She is a member of the ensemble Musica del Cuore with whom she has recently performed in Bologna as well as Athens, Kallyvia and Galaxidi. In 2010, she was awarded first prize at the "Città di Sirolo" European Music Competition.
Paul A. Oehlers is most recognized for his "extraordinarily evocative" film scores (Variety). Films incorporating his music have screened at the Berlin International Film Festival, the Philadelphia Festival of World Cinema, the Indiefest Film Festival of Chicago, and the Hamptons International Film Festival, where the film Paul scored, Most High, captured the Golden Starfish, the largest independent film award in the United States. The film also won the Grand Jury Prize at the Atlanta International Film Festival and the Prism Award for Outstanding DVD of the Year.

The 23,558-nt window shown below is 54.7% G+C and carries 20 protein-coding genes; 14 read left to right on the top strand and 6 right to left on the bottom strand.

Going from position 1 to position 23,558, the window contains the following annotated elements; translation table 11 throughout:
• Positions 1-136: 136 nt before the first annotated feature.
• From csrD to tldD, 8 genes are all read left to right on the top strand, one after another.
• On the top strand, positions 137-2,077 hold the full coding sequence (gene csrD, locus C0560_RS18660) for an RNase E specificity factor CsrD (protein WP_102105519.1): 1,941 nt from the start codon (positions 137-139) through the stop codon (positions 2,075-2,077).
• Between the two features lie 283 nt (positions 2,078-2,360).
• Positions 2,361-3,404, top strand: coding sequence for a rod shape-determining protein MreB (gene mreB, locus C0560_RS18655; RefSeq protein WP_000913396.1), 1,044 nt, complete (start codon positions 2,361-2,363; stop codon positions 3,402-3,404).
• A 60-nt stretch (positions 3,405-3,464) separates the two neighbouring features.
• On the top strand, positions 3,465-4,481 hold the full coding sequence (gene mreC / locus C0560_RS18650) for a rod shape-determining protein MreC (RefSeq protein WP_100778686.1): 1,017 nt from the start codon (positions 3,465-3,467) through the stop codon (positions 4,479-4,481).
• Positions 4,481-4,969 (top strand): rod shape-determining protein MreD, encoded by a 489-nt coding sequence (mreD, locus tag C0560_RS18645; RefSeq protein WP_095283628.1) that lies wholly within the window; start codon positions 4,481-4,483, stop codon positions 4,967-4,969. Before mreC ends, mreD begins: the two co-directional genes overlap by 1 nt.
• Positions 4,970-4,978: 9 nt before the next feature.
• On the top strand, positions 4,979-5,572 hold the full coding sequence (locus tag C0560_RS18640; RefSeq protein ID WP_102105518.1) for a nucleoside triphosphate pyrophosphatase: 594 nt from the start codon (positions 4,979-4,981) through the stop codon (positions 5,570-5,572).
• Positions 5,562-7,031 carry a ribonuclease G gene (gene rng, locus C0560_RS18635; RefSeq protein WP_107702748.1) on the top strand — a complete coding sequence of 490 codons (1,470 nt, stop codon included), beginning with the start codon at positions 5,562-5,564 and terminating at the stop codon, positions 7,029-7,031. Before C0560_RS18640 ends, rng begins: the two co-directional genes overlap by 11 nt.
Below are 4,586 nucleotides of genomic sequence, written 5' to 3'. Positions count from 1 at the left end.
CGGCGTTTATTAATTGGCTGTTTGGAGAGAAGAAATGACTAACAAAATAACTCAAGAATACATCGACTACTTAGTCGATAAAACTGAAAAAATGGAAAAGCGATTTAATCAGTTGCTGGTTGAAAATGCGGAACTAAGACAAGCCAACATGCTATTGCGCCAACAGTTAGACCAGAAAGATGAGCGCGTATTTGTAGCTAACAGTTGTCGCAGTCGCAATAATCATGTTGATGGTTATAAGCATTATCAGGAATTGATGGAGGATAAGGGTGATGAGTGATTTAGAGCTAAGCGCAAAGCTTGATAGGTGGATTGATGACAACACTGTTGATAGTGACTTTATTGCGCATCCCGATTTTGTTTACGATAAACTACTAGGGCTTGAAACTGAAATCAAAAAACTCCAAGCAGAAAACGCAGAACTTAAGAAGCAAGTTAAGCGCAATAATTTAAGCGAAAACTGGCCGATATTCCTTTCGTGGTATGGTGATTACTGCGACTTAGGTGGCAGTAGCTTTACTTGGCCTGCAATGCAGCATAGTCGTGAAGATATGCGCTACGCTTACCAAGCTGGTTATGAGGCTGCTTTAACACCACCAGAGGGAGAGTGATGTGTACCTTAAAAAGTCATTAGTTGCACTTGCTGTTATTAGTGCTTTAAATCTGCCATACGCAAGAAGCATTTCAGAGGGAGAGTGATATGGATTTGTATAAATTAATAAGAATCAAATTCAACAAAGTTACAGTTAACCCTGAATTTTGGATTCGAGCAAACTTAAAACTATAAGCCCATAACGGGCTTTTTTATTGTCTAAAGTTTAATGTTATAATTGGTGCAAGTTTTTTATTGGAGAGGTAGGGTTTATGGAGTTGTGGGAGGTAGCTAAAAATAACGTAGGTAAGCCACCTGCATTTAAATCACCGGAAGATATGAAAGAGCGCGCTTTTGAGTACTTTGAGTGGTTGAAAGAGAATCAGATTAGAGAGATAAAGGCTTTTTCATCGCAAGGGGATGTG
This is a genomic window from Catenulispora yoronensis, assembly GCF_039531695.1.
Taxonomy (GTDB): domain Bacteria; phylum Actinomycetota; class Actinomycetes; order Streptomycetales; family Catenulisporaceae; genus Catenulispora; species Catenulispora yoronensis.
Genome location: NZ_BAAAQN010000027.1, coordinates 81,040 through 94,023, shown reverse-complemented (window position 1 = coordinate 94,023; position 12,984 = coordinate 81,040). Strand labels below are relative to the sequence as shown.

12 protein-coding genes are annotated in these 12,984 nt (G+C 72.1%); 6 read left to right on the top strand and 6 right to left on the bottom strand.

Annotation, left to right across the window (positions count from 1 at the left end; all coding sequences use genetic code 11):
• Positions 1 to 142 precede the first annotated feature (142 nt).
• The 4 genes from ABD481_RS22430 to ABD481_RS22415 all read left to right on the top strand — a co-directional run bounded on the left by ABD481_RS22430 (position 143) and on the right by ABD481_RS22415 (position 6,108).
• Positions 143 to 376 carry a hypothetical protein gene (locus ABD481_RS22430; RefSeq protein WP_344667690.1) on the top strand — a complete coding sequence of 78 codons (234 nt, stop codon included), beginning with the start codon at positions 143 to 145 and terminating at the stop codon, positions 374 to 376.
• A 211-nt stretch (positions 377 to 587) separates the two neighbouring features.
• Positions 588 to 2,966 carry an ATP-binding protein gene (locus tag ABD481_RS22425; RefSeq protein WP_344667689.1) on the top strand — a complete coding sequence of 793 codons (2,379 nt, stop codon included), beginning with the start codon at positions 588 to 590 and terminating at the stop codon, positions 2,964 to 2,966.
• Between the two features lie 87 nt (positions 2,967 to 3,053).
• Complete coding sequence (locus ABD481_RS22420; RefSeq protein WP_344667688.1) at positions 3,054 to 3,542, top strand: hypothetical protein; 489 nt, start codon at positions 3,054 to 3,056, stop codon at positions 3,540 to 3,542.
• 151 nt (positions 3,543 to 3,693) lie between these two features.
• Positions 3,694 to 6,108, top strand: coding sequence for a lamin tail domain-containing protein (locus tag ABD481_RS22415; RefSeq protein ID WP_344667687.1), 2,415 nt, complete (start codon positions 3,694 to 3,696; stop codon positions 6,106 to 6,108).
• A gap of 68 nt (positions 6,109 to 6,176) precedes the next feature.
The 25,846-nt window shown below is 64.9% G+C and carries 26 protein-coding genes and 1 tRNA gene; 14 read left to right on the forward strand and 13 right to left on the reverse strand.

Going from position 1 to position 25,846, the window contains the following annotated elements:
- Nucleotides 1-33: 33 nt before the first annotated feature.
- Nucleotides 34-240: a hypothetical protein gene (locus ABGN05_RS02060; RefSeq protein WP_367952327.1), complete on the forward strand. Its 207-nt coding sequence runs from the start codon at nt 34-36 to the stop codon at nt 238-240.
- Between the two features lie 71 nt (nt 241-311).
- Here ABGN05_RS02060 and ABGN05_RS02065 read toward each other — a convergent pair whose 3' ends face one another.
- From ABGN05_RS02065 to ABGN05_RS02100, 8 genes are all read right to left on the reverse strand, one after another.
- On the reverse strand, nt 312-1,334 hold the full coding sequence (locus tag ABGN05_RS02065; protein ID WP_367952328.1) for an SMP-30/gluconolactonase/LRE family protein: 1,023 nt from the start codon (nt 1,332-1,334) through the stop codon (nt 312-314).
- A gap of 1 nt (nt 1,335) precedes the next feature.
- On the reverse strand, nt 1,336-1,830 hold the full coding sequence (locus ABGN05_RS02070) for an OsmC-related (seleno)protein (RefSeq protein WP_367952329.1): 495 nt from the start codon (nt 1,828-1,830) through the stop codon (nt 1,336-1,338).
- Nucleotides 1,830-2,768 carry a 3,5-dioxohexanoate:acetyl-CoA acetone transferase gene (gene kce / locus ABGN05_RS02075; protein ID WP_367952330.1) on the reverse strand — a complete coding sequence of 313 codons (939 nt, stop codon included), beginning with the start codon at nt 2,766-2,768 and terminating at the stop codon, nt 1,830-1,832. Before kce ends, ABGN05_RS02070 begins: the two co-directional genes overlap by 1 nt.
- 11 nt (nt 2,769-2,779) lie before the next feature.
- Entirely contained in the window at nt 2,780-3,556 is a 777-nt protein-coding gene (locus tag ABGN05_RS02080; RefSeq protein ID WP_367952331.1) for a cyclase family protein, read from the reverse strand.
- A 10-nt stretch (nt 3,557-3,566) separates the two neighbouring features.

Paul A. Oehlers' compositions have been performed in the United States and abroad including performances at the Society for Electro-Acoustic Music in the United States National Conferences; the International Computer Music Conferences; the Gamper New Music Festival; the Seoul International Electro-acoustic Music Festival; the Institut für Neue Musik und Musikerziehung in Darmstadt, Germany; and the VII Annual Brazilian Electronic Music Festival; as well as a 1987 command performance for former United States President Ronald Reagan.
Paul was named the Margaret Lee Crofts Fellow by the MacDowell Colony for the year 2006. He is currently Program Director and Associate Professor of Audio Technology at American University in Washington, DC.